This was the lone Midnighter that truly struck me as an inventive, fun, and unexpected ride that ends up being a total genre crowdpleaser. Writer/director Whannell takes many influences — William Gibson, James Cameron, Neill Blomkamp, Richard Stanley’s Hardware, Frank Henenlotter — puts them all into a blender and serves up the bloody results. In the not too distant future with cybernetic implants, police drones, and self driving cars, a gearhead (Logan Marshall-Green) finds his life irrevocably shattered by a group of killers. Thanks to a technological advance, he’s able mete out his revenge while getting closer to the truth behind the soulcrushing event. Whannell directs the hell out of this film, with inspired camera angels and rigging to really add a propensity to the events as well as excellent practical gore f/x to make the violence hit that much harder. Marshall-Green is great as the everyman on a path of vengeance who must work with this latest hardware upgrade to get what he wants. It’s funny but not goofy; familiar while still being unique; and above all a lot of fun.


4. Isle of Dogs (dir. Wes Anderson)


Wes Anderson’s latest is an animated triumph that excels in its ability to deliver sweet truths in an un-saccharine manner. The voice cast is perfect as rough and tumble dogs trying to survive after being cast to Trash Island. There they rescue and befriend a young boy looking to reclaim his beloved dog. Like the best of Anderson, the film is visually delightful, a comic triumph, but also oddly touching in ways that are hard to pin down. A tale about the need to befriend and defend others is perfect for these times, and the cast and crew bring delirious life to it in a way that plays out perfectly. Isle of Dogs is at once part of the cloth of Anderson’s filmography while remaining stunningly unique and utterly charming.


3. Sorry to Bother You (dir. Boots Riley)


An apocryphal mash up of Brazil and Bamboozled with a pinch of Idiocracy, Boots Riley’s feature debut is a provocative dark comedy that goes to extreme lengths to deliver a timely message about race, class, and late-stage capitalism. A black telemarketer (Lakeith Stanfield) discovers the secret to success when he employs his “white voice” (David Cross) to charm his prey. Soon he is moving up in the company, leaving behind his anarchic artist girlfriend (Tessa Thompson) for a chance at the big time with a possibly evil but definitely racist billionaire (Armie Hammer). This film continually finds new ground to mine and new topics to explore without seeming unfocused or slapdash. Instead it all grows from a look at society bending to insidious corporate growth at the expense of its own humanity, while being distracted by awful entertainment and diverting viral successes. Riley’s movie is terrifying in moments because it doesn’t seem that far removed from where the world may head, but always comes back with a bold, often shockingly accurate joke. The strong cast greatly bolsters the film as it goes off in a bizarre (but fitting) third act that is impossible to anticipate and unlikely to be forgotten.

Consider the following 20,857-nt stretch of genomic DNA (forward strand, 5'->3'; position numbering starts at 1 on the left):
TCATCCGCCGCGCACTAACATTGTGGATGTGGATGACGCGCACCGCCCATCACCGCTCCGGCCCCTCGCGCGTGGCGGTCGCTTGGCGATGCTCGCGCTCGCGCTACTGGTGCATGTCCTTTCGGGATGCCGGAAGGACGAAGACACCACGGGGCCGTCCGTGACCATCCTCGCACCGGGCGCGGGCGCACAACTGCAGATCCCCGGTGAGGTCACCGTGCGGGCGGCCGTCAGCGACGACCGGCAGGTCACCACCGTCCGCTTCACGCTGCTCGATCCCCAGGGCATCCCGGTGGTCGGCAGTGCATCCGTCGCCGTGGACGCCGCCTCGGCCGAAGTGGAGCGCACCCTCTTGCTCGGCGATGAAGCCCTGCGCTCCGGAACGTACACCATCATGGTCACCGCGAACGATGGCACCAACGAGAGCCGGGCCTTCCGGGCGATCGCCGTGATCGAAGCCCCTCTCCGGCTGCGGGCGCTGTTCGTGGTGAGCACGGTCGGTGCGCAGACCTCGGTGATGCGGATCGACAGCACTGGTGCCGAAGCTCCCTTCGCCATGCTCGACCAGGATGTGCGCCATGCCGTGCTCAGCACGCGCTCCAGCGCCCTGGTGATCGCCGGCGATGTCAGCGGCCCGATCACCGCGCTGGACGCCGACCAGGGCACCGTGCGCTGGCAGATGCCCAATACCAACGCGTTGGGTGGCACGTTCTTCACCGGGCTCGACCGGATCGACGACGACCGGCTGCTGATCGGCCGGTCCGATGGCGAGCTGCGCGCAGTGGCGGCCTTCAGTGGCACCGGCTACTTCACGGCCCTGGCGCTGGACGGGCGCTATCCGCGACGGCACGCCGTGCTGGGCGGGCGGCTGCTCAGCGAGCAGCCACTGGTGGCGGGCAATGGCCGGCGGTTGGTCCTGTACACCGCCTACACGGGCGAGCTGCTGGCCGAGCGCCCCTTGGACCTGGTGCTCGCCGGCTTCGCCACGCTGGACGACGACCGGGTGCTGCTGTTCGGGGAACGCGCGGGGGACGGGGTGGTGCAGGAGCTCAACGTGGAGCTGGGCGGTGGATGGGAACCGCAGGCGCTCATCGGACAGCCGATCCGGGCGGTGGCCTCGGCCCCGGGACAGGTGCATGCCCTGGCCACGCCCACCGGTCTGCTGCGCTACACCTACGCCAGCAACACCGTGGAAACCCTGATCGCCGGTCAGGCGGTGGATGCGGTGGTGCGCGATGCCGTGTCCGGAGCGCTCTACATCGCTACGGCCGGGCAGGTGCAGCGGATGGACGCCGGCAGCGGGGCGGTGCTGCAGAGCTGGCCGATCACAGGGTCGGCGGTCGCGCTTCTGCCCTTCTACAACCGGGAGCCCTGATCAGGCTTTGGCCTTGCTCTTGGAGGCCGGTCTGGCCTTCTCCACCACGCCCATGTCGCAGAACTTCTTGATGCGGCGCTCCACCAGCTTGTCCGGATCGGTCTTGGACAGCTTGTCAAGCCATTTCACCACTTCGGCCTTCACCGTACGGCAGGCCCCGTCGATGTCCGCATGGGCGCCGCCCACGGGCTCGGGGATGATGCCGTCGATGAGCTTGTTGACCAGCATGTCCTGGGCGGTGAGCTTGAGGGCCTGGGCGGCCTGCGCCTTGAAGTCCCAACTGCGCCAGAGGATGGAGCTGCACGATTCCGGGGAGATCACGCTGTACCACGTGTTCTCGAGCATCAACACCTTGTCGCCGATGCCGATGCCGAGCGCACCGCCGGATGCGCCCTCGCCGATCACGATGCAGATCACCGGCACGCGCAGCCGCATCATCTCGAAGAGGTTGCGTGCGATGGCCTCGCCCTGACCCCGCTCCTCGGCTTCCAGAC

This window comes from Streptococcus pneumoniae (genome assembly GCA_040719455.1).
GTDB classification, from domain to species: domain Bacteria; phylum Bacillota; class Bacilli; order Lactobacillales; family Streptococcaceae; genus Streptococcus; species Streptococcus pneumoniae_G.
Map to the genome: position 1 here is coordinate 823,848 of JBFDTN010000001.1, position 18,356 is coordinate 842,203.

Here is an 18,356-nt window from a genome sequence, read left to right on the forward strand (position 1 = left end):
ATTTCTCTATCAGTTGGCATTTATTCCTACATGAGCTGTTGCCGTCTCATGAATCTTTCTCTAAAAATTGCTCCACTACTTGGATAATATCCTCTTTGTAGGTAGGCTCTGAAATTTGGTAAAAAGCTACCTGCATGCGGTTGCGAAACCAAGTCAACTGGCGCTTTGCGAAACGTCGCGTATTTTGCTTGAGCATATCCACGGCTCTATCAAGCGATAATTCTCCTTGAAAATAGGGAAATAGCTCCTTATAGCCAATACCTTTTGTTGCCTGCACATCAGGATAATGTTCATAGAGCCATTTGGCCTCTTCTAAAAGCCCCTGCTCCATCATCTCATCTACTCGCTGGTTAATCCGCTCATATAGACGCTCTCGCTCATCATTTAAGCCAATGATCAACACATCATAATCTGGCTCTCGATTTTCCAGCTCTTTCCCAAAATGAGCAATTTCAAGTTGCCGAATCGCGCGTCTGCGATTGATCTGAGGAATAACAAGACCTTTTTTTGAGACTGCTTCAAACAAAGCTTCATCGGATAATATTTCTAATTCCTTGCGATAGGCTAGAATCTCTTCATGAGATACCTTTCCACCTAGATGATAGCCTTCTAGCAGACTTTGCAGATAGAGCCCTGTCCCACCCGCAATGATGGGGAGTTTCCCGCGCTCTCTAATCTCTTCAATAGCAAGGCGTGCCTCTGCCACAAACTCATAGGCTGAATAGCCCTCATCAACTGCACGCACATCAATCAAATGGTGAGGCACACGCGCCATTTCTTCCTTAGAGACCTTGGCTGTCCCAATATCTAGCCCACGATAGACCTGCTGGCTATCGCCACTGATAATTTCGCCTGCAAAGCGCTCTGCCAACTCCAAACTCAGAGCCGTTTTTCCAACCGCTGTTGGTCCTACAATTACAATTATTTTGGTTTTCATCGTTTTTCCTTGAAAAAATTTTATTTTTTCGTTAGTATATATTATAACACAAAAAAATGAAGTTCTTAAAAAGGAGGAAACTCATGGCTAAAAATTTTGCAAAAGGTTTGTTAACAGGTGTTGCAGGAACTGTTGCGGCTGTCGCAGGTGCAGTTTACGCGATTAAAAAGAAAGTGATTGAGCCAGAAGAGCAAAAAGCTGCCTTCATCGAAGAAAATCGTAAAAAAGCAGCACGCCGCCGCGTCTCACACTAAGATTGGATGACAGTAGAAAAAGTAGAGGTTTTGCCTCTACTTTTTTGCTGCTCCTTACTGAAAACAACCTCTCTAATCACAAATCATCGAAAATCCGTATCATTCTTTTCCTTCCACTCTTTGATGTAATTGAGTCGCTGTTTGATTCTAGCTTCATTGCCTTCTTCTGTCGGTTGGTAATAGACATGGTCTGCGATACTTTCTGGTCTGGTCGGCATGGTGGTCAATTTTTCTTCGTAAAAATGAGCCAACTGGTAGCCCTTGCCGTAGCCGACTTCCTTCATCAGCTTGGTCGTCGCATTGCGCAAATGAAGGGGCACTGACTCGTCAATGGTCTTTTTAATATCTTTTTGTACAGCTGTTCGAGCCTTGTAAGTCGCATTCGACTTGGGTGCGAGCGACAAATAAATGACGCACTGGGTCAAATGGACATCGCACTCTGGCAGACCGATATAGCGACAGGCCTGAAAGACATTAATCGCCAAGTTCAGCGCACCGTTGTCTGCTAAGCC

2. Won’t You Be My Neighbor? (dir. Morgan Neville)


Mr. Rogers was always the square on PBS that spoke slowly in measured tones while donning a nice cardigan. But the fact of the matter is that, as it becomes more fashionable (and possibly necessary) to adopt cynicism as a means of confronting the world, Fred Rogers’ acts of kindness were truly revolutionary and defied the status quo. Neville’s incredible documentary follows Rogers from his childhood to his death, speaking with family and friends about the icon and the way he shaped a radical approach by treating children’s emotions as valid. The film also makes great use of archival footage from the show, interviews, and behind the scenes that paint a well-rounded portrait of a man who just wanted to do Good in this world. The film is funny, sad, poignant, and unpredictable; just like the tumultuous emotional rollercoaster of life. Many people (including me) teared up at different times during the screening; not necessarily because it was sad, but because it was so sincere and truthful. Won’t You Be My Neighbor? makes a strong argument for the canonization of Fred Rogers, but will also leave viewers clamoring to be the best people they can be.


1. Blindspotting (dir. Carlos López Estrada)


The moment the end credits arrived for Carlos López Estrada’s brilliant film Blindspotting, I knew I had witnessed something unique. Written and starring Daveed Diggs and Rafael Casal, the film centers on a few days in the life of two friends at different points in their lives in Oakland. Diggs plays Collin, who is finishing up his probation and will soon be moving out of his halfway house. Casal is Miles, a loyal hothead and huckster that does what he can to help out his family. After a cop shoots an unarmed man in the back in front of Collin, the two start finding themselves revisiting memories, re-examining their priorities, and figuring out where they fit in. Blindspotting sounds incredibly deep, which it is, but also happens to be one of the funniest films in years, with a musical influence that maintains a thematic rhythm. It is a timely tale of substance that isn’t afraid to get silly while examining two men at a crossroads, a city in transition, and souls hanging in the balance. By combining La Haine with School Daze and Friday, Carlos López Estrada and company create a refreshingly honest and human portrait that is relatable but insightful, all with great visual flourishes and expertly written script. It is a great film to experience with an audience, to feel those disparate emotions ripple through the crowd.